J.H.S. 22 Jordan L. Mott
BRONX NY 10456 Map
J.H.S. 22 Jordan L. Mott
MAY 2011 UPDATE: CIS 22 is one of twenty-two schools that will receive Small Improvement Grant funding of up to $2 million to implement the “Restart” intervention model. Each “Restart” school will be matched to a non-profit educational partner organization that will work closely with the principal and school community to implement a targeted improvement plan aimed at strengthening the curriculum, developing academic supports for students, and helping teachers improve practice. These schools will remain open and a new class of students will be admitted next year.
SEPTEMBER 2008 UPDATE: Linda Rosenbury, who was an assistant principal at the school, became principal in September 2008, replacing Shimon Waronker.
JANUARY 2008 REVIEW: Before Principal Shimon Waronker arrived at CIS 22 in 2004, gangs threatened students, and kids dressed in pajamas (because there was no dress code) and smoked and drank in the school's bathrooms, according to an 8th grader, who recalled her 5th grade year. However, on the day of our visit, students wore a uniform of khaki pants and white shirts and spoke politely. "It's not just a safe school, but kids want to come to our school," said Waronker, noting that attendance surpassed 90 percent for the first time in 13 years. Parents show up too: the principal said attendance at PA meetings is good.
The principal has added two guidance counselors, one psychologist, two social workers, three family workers, and one attendance teacher to the school staff. Teachers have attended workshops at Harvard and Columbia University. Students get one-on-one or small group tutoring one to three times a week. They have gone on camping trips, visited museums and toured the U.S. Military Academy at West Point. Students even attend etiquette training at a Manhattan restaurant called Mars 2112. There is a new library, new books in the classrooms, two new science labs, smart boards, and laptop computer carts.
At CIS 22, students choose among eight mini-academies, in which a few teachers are responsible for a small group of students. Dual-language programs are offered in both Spanish and French it's the only middle school in the city to offer both. The programs bring native English speakers and native French or Spanish speakers together in one class and split their time learning in both languages. (Spanish speakers may choose dual-language classes, which strive to make students literate in both English and Spanish, or traditional bilingual classes, which serve as a bridge to English-only instruction.)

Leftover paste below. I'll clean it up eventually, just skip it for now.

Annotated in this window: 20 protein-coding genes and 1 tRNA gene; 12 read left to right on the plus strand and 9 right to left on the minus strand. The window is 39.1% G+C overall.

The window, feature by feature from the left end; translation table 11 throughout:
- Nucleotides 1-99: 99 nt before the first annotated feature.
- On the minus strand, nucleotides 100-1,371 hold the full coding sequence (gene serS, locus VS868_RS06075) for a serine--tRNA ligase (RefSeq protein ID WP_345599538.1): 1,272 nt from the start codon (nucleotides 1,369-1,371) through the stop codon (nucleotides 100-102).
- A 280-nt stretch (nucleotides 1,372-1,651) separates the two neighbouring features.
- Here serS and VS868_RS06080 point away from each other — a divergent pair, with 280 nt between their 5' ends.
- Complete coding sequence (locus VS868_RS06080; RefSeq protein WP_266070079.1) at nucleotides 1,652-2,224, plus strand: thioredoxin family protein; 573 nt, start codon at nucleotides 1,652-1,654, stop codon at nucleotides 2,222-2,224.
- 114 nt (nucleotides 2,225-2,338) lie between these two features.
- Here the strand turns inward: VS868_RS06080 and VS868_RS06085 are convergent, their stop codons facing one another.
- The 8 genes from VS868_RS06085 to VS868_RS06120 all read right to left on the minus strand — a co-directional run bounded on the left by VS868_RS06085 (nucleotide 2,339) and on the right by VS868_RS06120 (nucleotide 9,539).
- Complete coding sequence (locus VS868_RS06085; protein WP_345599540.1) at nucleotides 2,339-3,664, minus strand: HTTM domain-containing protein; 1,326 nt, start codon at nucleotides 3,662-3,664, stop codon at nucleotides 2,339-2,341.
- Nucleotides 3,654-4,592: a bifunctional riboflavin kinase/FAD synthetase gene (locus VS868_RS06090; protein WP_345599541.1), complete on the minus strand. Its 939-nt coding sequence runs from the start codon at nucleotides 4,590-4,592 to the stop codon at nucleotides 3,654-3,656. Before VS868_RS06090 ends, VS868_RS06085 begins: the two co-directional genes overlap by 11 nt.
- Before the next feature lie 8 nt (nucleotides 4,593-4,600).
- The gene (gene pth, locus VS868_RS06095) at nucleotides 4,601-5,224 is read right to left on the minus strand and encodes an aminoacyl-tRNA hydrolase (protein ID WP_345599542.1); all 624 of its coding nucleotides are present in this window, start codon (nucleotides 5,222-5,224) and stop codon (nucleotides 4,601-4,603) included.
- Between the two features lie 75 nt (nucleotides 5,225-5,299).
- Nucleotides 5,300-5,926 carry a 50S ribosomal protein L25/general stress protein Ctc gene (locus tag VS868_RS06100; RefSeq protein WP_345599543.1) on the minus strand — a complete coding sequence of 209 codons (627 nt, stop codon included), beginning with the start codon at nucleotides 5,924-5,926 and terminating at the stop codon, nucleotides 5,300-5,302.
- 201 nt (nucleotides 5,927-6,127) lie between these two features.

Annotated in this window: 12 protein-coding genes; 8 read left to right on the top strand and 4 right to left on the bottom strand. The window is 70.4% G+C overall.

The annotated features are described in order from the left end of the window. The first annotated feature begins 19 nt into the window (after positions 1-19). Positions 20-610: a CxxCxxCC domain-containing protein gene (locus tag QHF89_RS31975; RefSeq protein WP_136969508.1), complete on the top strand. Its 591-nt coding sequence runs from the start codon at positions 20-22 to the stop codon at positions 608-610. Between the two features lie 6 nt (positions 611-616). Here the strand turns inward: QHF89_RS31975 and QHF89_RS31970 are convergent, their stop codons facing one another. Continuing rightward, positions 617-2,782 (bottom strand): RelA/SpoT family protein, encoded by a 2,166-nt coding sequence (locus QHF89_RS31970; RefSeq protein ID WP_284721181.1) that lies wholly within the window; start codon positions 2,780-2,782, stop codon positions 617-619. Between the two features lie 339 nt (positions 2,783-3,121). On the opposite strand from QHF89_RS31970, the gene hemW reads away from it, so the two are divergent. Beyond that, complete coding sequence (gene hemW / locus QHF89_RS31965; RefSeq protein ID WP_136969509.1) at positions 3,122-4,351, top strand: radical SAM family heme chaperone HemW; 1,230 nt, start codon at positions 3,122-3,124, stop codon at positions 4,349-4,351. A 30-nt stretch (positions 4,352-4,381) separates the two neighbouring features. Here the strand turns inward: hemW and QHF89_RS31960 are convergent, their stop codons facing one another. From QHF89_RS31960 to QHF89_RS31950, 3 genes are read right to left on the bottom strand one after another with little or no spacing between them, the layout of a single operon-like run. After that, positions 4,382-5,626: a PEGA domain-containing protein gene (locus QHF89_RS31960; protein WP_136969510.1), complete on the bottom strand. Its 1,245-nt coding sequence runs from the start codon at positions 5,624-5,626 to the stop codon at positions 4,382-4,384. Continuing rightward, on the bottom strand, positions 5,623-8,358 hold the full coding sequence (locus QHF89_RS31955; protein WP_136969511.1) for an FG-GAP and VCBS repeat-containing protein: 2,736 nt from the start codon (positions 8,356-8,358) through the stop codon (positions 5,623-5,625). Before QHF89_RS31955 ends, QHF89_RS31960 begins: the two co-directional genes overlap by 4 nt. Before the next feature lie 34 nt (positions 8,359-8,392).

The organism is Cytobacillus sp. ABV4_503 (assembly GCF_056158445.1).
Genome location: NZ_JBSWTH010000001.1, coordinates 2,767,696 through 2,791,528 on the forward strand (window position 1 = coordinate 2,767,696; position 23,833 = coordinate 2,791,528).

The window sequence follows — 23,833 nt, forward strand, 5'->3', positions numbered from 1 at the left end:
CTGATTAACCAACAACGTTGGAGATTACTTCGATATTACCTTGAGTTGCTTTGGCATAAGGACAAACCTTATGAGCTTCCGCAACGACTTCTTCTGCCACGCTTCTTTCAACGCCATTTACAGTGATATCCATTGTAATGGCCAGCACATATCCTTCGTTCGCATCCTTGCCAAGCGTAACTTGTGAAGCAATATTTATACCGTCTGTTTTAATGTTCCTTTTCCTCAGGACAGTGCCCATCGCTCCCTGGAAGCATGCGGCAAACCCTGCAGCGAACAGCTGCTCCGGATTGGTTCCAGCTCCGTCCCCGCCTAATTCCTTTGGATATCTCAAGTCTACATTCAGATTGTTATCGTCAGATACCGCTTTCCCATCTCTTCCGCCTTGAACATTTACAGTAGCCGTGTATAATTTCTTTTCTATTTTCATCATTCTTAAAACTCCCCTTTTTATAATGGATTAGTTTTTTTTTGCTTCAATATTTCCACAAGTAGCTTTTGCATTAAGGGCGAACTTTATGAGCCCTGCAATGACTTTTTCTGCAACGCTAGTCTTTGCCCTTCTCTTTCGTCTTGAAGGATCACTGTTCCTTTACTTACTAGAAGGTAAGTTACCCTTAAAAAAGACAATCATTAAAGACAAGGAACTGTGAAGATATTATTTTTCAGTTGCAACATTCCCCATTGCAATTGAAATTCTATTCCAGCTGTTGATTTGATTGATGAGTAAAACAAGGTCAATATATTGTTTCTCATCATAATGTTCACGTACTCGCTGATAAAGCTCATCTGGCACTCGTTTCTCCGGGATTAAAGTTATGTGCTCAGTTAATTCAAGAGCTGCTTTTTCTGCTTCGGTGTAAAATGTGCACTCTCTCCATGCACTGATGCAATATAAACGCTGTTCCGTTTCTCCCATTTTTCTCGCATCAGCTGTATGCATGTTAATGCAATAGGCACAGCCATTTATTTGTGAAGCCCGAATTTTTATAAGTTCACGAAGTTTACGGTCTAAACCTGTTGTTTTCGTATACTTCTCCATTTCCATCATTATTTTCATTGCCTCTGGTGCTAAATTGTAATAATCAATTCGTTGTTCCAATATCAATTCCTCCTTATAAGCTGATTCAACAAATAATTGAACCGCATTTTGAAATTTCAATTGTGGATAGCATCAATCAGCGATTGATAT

An academy called PAC (Progress for Academic Change) is for the highest-performing students. In these classes, students were focused, organized, and engaged. Students used a mix of newspaper articles, new textbooks, and independent research to debate and learn with their teacher. Unlike the other academies, which start in 5th grade, PAC starts in 6th grade and students must take an entrance exam, have an interview and supply a teacher recommendation. Current CIS 22 5th graders may apply to PAC, as can students from other schools. The school can accept an additional 30 students outside its zone for the 6th grade. Voice is Power (VIP) is another academy, open to students with a strong work ethic. VIP classes integrate technology and social justice into the curriculum.
The other academies are designed for bilingual classes, for students receiving special education, and for students with behavior problems who aren't classified as special education. When we visited one academy, students were busy chatting, and textbooks and desks were covered in graffiti. Some student essays had as few as two sentences. In one class, students were watching a Harry Potter movie.
At the time of our visit, half the teachers had only one to three years of experience. Although the new teachers seemed motivated, they lacked the expertise to keep all students engaged. A few teachers became frustrated and reverted to shouting. Waronker said teachers received special training to cope with children with behavior problems. "I'm very patient with my teachers. We try to work with them in a positive way," said Waronker.
Test scores are low. The principal explained that many students arrive three years behind grade level, and that the school moves them more than one grade level in one year. Although CIS 22 in on the state's list of failing schools, called Schools Under Registration Review (SURR), the city Department of Education gave it an "A" on its progress report, which tracks student improvement.
Special education: Special needs students are placed into the Stars Academy. Since its creation, attendance of those students went from being the lowest in the school to 97 percent, said Waronker. There are Collaborative Team Teaching classes for both special education and general education students, taught by two teachers, one trained in special education, and self-contained classes for special education students only.
After school: The school offers tutoring and 37 different activities Monday through Thursday until 5:30 p.m. The school also sponsors a summer and Saturday program.
Admissions: The school participates in the District 9 middle school choice process. Because of the need for French-speaking students for its dual language program, French-speaking students outside the district are accepted. (Vanessa Witenko, January 2008)